WOODBURY — Kathy Green’s position as the part-time guidance counselor overseeing Nonnewaug High School’s College and Career Resource Center is a major asset for students. She helps to guide them through the college application process and prepare them for post-secondary life.
Green has been a tremendous help to seniors, especially this year, as students are applying to colleges remotely. She has provided students with a great deal of virtual opportunities to talk to college admissions counselors and many resources to help them plan for a future that best fits their individual needs.
“Mrs. Green walked me through the Common App and with setting up my Naviance account, as well as linking the two sites together and getting my letters of recommendation,” senior Kellen Herman said. “[She] worked with my counselor to help me make sure I was all set to apply to college and without her, it would’ve been incredibly difficult.”
“[She] has helped me in a number of ways in the college application process. Any questions I had about filling out my Common Application, she could answer for me and when I got accepted into schools, she was genuinely excited for me,” senior James Vincent agreed. “Our school counselors have a lot on their plates with other students, so it is nice to have a place where seniors can go to get quality one-on-one time to focus on the college application process.”
Students feel that Green’s role is vital to NHS because of how it sets the school apart from others.
“She was there to lay out the steps, to help me understand the college application terminology, review the applications and essays, and send transcripts even before I submit my application,” senior Chris Stowell said. “Being from out of district, I know many students going through the same thing we are as seniors and they are struggling with it due to not having a position like what Mrs. Green has. … The CCRC is a unique opportunity for students to receive the help they need for post-secondary planning; it puts our district above others in this sense.”
Her position allows the full-time guidance counselors to be able to focus on other student needs.
“With the absence of Mrs. Green, our amazing guidance department would have a larger case load,” Stowell continued. “This would take away from underclassmen who need to talk to their counselors about classes and emotional needs.”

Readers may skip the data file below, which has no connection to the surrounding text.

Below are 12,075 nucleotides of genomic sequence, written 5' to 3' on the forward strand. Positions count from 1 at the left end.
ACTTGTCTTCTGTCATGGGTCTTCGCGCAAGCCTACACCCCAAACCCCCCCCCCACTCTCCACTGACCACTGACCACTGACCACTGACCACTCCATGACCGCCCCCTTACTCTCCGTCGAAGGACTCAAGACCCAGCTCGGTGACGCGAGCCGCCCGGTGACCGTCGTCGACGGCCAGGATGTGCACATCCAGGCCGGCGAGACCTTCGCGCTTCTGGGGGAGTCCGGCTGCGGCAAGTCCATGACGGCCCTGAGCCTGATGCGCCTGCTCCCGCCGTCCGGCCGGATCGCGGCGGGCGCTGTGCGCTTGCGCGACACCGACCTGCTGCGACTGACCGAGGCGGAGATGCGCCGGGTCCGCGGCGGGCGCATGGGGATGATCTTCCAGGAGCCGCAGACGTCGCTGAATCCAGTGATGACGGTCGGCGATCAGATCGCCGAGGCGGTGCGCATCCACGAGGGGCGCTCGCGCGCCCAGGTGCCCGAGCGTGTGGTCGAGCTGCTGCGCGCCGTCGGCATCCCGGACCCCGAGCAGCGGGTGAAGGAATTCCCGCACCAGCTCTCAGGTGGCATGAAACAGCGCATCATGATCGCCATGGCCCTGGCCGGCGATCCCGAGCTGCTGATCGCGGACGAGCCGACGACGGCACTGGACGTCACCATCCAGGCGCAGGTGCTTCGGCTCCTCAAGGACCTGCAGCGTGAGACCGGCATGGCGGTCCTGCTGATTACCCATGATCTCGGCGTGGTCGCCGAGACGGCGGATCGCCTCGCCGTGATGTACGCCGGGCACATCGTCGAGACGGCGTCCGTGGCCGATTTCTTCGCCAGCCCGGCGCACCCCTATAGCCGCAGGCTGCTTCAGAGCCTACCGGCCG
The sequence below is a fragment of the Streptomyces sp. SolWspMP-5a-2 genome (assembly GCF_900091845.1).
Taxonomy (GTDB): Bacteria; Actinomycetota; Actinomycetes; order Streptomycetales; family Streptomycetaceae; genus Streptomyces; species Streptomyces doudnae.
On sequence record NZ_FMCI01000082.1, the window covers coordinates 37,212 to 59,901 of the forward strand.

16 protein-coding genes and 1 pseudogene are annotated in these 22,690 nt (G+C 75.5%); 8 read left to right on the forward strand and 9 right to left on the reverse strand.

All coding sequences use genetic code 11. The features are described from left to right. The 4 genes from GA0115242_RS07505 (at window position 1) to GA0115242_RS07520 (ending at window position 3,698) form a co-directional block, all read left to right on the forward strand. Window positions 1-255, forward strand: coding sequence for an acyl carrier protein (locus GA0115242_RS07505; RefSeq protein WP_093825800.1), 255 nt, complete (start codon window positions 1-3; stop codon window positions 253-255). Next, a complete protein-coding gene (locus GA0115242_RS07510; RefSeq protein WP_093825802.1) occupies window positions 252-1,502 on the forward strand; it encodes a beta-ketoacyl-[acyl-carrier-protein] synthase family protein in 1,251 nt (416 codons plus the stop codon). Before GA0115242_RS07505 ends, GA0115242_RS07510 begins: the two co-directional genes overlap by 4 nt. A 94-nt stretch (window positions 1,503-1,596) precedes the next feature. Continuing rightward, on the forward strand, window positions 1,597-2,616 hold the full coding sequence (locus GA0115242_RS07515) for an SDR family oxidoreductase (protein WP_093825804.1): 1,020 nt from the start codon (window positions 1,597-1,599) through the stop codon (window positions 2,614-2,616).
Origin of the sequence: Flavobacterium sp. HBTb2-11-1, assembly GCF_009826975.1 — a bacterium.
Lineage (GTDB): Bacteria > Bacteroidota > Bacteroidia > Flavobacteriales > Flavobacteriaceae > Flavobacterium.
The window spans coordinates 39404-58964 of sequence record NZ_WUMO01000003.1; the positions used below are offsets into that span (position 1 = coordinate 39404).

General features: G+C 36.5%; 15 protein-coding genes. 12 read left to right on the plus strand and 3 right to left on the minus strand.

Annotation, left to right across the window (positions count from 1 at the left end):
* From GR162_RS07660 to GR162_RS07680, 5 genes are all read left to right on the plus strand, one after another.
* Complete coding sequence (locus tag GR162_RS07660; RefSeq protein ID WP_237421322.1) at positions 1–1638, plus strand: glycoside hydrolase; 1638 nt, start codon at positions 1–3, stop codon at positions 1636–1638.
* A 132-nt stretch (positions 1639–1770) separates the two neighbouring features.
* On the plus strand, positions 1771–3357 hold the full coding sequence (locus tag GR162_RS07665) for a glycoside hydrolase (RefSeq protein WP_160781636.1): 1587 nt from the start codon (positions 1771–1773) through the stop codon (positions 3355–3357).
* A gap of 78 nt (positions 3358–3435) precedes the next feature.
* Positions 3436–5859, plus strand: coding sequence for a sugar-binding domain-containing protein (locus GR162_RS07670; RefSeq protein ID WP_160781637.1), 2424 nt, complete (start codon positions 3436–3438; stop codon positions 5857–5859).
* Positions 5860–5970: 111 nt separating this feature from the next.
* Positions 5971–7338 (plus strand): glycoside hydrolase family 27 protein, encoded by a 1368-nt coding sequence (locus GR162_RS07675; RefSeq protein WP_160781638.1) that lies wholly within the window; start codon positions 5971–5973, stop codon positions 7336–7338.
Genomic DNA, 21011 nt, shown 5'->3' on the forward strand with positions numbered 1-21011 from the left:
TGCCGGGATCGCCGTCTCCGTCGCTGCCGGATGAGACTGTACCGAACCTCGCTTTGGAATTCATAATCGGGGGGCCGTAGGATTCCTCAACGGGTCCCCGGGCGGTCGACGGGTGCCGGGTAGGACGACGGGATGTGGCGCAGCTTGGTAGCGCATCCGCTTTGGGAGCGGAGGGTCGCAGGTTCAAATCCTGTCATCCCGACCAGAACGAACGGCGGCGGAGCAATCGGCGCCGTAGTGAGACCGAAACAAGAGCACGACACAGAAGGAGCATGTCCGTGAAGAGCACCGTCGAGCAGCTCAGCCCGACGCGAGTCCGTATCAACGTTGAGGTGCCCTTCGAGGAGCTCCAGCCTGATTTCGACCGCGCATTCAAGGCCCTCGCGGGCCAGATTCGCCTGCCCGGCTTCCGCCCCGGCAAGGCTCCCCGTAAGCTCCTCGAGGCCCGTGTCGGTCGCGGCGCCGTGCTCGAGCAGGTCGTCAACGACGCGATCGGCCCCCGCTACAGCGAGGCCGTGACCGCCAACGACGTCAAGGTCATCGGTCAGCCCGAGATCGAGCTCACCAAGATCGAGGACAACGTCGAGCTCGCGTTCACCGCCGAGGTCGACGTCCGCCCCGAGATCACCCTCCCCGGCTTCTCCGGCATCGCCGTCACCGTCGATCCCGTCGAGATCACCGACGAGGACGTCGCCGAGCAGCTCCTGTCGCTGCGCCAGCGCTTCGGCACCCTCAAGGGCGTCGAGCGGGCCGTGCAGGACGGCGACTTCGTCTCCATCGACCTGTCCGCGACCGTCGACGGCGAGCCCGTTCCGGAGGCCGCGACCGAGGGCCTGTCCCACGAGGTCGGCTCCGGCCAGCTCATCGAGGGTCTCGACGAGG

Senior Allie Roche said that without Green, “the counselors wouldn’t have enough time to get to everyone and students would be left confused.”
Green also helps to ease the stress which both students and parents may feel when beginning college preparations.
“Most students have no clue how most of the process works and to some parents, it is almost a whole new experience,” said senior Tyler Lavaway.
According to senior John Iamiceli, without Green, “the students would not know how to even start to apply for college. We would lose the amazing resource that helps us understand college applications.”
Green has touched the lives of students so deeply that her impact can be seen after graduation. NHS alumni feel strongly about the importance of her position.
“Mrs. Green was one of the biggest support systems for me at Nonnewaug. When it came to college applications, anything I needed, she was there to help me,” said Annie Montero, graduate of the class of 2020 and freshman at the University of Tennessee. “Any question I had, she was there to answer it without hesitation. When it came to me getting into college/choosing where I would be attending, she could not have been more excited for me.”
“Mrs. Green was my rock in the college app process [and] if it wasn’t for her, I would not be successful at QU,” noted Arden Peters, graduate of the class of 2020 and freshman at Quinnipiac University. “She pushed me to apply to schools I didn’t think I could attain, where in the end, it was the school that I am at right now and I love it so much.”
“She gave [me] a lot of support that was very much needed and if I needed any help, she would be there,” said Rebecca Reimold, graduate of the class of 2020 and freshman at Muhlenberg College. “She is the support system for a lot of students and they benefit from her advice.”
Students from last year’s graduating class also feel that Green’s roles extend beyond the college application process.
“She was always someone students could turn to and talk about literally anything,” said Kiley Bushka, graduate of the class of 2020 and freshman at the University of Rhode Island. Bushka added that Green is one of the main resources of “help, guidance and support” for students.
“Yes, we have guidance counselors, but they focus on more of our high school life, not our college life,” said Montero. “The CCRC is a place where students can be comfortable with asking any questions about college/life after high school and be able to figure out what they want to do.”
“What makes her job important is how reassuring and inspiring she is towards students. She encourages students to not settle and reach for what they want,” said Peters. “She helps the students organize and publish their works to get them out on time. She is a watcher over everything and keeps track of the hundreds of students that she has.”
Peters concluded: “Mrs. Green helped push students to reach for the stars.”